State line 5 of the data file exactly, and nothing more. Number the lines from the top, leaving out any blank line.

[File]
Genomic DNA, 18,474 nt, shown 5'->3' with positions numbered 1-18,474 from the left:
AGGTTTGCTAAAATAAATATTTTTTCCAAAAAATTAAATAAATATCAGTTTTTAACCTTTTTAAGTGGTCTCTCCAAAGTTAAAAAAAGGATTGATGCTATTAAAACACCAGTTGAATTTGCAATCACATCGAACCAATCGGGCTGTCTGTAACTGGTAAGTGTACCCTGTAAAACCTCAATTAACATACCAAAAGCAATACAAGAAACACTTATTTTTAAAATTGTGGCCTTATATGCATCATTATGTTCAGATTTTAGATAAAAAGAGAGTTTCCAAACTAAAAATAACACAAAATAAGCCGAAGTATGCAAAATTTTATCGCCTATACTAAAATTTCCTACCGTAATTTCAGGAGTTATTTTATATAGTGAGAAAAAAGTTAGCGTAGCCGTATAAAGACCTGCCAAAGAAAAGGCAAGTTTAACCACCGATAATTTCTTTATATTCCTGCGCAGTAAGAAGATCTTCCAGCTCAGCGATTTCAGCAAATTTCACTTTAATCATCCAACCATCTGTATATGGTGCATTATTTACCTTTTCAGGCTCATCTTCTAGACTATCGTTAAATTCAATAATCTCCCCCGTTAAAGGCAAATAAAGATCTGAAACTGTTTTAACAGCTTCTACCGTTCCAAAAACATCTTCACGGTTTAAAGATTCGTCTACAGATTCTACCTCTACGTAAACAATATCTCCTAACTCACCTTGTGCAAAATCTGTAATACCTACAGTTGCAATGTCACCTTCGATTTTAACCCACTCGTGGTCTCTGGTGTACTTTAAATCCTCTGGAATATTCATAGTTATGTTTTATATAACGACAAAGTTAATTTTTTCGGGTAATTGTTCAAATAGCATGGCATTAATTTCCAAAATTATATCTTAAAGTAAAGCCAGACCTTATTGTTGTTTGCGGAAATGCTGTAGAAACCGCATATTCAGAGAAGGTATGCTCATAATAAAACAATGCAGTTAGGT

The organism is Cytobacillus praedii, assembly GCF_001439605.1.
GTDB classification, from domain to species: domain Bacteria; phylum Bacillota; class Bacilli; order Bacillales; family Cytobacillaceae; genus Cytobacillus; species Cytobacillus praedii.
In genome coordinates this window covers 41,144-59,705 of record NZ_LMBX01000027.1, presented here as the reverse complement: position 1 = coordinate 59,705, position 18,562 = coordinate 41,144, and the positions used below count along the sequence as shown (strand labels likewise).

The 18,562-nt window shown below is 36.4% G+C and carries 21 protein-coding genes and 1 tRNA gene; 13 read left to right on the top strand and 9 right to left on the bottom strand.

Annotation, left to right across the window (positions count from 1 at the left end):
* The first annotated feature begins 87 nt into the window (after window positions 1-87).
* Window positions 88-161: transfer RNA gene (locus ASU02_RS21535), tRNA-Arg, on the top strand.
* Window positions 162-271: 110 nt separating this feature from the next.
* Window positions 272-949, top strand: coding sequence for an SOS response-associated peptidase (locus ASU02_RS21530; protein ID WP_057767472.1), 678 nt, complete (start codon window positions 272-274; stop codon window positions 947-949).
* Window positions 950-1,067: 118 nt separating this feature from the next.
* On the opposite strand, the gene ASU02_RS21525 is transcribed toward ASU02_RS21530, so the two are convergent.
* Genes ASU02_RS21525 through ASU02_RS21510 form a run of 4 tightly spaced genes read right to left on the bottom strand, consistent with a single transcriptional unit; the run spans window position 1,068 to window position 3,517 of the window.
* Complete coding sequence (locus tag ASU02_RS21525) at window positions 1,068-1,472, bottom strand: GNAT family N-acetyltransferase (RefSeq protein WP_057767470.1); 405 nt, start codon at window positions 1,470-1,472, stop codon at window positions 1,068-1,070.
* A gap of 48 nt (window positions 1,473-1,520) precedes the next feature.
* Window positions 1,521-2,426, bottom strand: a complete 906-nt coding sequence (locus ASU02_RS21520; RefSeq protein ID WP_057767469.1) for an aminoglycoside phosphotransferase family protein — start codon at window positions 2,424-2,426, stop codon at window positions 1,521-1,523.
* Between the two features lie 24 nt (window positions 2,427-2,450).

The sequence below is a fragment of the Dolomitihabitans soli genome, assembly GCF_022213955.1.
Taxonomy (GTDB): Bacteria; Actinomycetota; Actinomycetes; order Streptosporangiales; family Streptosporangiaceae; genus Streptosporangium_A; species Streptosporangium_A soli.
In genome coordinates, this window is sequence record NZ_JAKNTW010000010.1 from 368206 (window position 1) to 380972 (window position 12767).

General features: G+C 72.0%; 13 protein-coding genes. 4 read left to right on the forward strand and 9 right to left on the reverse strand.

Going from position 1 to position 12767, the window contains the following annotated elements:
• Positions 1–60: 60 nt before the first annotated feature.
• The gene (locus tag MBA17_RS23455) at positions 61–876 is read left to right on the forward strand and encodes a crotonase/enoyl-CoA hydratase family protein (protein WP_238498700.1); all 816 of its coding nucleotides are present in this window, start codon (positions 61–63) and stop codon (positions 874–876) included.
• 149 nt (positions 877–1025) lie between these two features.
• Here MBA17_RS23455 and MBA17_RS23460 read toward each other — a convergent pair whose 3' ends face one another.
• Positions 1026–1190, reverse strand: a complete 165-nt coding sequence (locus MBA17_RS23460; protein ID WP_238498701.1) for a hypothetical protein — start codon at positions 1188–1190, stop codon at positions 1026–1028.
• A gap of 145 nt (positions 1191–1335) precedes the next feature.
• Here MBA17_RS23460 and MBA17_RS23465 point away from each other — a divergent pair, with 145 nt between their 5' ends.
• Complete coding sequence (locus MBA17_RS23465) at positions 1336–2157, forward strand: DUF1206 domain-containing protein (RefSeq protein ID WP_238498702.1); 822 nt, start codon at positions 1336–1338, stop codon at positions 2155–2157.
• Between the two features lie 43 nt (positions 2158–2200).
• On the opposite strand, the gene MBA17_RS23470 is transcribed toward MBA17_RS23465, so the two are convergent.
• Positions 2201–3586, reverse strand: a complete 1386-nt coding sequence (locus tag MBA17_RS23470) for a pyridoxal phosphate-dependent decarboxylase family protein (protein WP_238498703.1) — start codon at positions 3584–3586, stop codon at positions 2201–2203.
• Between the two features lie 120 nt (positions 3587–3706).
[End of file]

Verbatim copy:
In genome coordinates this window covers 41,144-59,705 of record NZ_LMBX01000027.1, presented here as the reverse complement: position 1 = coordinate 59,705, position 18,562 = coordinate 41,144, and the positions used below count along the sequence as shown (strand labels likewise).